Off-body carry sounds simple, but it is not. At least not as a semi-primary mode of operation. Sure, a reasonable backpack can be used to transport a weapon that would otherwise be used on-body, but the pack itself has no added tactical utility.
The truth is off-body carry is a question of greater consequence when you begin to weigh the options:
- GEAR: if I am going to carry my firearm off-body, what else goes along with it? My individual first aid kit (IFAK)? the entire contents of my pockets?
- DRESS: Am I going to the gym? Am I going to the pool? Going to the grocery store in gym clothes? Am I doing the rounds at the county fair on a day too hot humid to dress in anything more than shorts and a tank top?
- UTILITY: Do I want what is simply an off-body bag for my primary weapon or should I choose something that is more akin to a special-weapons go-bag. Or do I want an unassuming bag for what amounts to a truck gun, with the option to carry, or leave it behind?
The possibilities available to meet these criteria are endless. And although there are many options out there that could work, only a few were specifically designed to.
Unfortunately, I have often found myself drawing from the former pool than the latter, primarily because many tailored models tend to lean more towards a specific look that just does not work in many (if not most) environments (e.g. a seemingly fantastic, capable, pack that look like there should be a parachute packed inside).
It may be innocuous in theory, but in practice, it’s tragically out-of-place and prone to drawing attention—and attention is precisely what you should avoid when you are carrying a firearm. You and your pack should not be given a second look for any reason.
Generally, I don’t want to go anywhere looking like I’m carrying an oversized pack with some specific function that is irrelevant to the event. For example, I don’t want to visit the gym looking like I am carrying a camera case. Or walk around the county fair looking like I’m lugging a laptop around. I don’t want any MOLLE clad tacticool thing and sure as hell don’t want to look like I’m ready to board and jump out of an airplane.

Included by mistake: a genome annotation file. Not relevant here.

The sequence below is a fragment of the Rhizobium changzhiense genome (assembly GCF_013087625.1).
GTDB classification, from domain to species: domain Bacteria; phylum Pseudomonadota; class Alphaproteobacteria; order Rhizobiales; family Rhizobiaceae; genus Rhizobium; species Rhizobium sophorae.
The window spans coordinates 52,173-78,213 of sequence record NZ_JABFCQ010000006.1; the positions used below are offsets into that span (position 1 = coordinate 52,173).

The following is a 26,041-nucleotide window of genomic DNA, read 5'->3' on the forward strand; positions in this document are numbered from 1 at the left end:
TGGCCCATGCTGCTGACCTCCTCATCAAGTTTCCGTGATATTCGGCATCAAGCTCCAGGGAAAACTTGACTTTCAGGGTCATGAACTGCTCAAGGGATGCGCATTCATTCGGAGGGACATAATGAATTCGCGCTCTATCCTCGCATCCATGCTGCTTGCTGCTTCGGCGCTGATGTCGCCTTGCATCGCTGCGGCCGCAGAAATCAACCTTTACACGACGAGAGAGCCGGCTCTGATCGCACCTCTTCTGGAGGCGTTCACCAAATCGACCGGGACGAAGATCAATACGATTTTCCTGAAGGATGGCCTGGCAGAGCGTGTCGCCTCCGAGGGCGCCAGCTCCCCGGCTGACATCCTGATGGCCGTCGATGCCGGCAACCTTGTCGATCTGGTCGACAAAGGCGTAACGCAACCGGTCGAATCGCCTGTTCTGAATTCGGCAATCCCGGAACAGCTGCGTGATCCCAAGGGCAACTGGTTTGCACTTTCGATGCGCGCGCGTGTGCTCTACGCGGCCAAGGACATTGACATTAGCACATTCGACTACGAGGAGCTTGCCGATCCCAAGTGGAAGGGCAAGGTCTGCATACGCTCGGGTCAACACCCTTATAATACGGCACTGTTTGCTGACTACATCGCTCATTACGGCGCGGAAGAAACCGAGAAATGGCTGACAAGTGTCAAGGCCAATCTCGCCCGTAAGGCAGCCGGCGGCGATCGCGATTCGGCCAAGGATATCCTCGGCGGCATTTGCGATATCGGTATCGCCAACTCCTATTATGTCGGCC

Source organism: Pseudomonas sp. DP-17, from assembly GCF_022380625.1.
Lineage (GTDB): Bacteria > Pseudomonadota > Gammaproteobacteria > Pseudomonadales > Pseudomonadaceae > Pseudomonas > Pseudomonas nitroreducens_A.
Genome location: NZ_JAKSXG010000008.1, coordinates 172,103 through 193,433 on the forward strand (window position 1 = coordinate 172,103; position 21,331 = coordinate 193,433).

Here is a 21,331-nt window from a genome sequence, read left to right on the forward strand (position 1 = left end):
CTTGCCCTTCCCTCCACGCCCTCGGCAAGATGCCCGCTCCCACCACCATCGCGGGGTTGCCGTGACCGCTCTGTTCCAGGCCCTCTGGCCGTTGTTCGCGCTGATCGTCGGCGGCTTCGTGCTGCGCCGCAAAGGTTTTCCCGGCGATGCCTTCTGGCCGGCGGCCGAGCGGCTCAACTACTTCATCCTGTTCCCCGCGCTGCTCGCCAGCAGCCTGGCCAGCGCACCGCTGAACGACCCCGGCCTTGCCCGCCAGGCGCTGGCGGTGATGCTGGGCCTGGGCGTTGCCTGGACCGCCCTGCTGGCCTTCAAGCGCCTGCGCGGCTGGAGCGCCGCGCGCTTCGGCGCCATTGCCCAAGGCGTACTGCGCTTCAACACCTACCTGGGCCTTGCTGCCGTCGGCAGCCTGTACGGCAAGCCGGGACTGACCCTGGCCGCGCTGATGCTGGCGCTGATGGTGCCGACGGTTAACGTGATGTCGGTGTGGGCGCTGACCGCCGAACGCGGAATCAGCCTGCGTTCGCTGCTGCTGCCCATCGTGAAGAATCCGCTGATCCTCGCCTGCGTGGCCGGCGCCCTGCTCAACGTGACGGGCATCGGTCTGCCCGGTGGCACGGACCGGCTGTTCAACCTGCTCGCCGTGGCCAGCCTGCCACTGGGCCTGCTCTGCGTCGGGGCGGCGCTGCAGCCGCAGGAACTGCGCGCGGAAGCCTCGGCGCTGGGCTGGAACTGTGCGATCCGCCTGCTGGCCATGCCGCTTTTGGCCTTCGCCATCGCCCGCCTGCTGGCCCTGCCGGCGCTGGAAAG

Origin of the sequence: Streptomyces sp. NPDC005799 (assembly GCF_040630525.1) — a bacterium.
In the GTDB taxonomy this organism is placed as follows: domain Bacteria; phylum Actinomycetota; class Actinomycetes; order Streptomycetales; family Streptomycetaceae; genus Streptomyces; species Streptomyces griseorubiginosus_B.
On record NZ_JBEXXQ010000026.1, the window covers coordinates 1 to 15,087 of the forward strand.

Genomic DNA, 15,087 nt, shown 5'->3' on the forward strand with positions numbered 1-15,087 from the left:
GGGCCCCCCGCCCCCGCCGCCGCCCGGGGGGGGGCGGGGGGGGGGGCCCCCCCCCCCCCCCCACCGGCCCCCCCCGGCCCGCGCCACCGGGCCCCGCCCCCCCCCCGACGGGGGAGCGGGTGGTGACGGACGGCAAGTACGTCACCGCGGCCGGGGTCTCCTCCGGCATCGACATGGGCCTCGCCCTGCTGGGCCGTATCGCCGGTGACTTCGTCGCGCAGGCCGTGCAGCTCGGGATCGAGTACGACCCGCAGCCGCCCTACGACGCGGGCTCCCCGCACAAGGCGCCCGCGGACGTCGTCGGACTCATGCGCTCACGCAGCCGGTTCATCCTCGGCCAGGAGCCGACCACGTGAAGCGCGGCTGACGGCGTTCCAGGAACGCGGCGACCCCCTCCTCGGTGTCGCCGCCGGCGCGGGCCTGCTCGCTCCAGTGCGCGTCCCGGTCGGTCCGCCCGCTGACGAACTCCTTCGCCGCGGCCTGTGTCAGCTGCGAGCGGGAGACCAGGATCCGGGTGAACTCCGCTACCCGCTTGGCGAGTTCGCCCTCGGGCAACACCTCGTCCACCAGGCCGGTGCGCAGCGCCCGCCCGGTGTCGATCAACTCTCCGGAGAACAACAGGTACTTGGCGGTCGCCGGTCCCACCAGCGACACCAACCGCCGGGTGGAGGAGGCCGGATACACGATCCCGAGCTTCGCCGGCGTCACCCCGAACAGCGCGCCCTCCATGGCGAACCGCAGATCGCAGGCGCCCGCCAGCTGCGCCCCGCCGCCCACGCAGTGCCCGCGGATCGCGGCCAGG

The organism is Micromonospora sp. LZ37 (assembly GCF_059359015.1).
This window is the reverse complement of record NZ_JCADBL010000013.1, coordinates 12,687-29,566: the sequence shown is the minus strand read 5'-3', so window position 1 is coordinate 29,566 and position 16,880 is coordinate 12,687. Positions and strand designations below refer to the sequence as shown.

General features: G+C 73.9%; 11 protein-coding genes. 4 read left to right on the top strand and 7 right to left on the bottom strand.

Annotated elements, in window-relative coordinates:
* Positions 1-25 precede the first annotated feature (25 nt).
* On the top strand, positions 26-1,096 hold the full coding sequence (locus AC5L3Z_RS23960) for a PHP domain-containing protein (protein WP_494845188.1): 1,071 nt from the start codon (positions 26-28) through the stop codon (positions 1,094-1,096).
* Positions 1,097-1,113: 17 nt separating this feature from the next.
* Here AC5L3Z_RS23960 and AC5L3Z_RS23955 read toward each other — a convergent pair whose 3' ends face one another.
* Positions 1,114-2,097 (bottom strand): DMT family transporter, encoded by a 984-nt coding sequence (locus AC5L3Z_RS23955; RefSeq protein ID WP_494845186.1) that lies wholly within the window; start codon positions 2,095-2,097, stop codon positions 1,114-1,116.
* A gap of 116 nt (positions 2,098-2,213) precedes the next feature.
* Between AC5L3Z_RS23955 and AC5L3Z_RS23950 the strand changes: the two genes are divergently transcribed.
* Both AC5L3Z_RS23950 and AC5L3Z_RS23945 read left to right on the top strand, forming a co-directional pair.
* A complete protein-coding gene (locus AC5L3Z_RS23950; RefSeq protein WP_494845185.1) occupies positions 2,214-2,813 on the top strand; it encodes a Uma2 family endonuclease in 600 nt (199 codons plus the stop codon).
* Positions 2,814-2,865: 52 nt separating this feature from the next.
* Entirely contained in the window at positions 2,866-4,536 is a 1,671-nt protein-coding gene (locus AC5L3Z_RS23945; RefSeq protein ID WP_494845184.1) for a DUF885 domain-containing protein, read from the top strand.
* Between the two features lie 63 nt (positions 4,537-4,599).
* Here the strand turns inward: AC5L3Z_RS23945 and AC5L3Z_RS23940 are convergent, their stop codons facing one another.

One would think it obvious that a “low viz” pack shouldn’t include MOLLE. But it doesn’t even seem obvious to the designers of covert tactical packs that the pack must be capable of serving as more than a vessel for a gun—a fully useful and functional pack.
Could someone please solve this?
THE LONG-AWAITED PACK
I feel like I had waited longer than anyone should to have a truly purpose-built solution. Or perhaps my Google Fu failed me. But Dom Rasso of Dynamis Alliance finally solved the mystery and struck an elusive balance with the introduction of the LVL Comp Bag.
I had tried it all. Now I’m here.
In my opinion, there is only ONE bag that truly fits the criteria of a fully capable bag—a bag that can pack as little as a pistol along with all of the associated kit, and or a PDW type weapon in the place of a pistol.
That pack is the LVL Comp by Dynamis Alliance and Dom Rasso of CrushEverything.com
THE LVL COMP
The LVL Comp is a bag that truly does it all; it has many hidden features and deliberately advertises none of them outwardly, by design. The LVL Comp (the compact version of the LVL) seems, from the outside, as nothing more than a very high-quality backpack/slingpack with only a handful of zippered compartments and pouch on either side for a water bottle. And that is all the signals this pack has that I can rightly put into words.
However, this look is purposefully deceptive. All of the bag’s clever capabilities are tucked inside with no outward telltale signs.
Those capabilities include: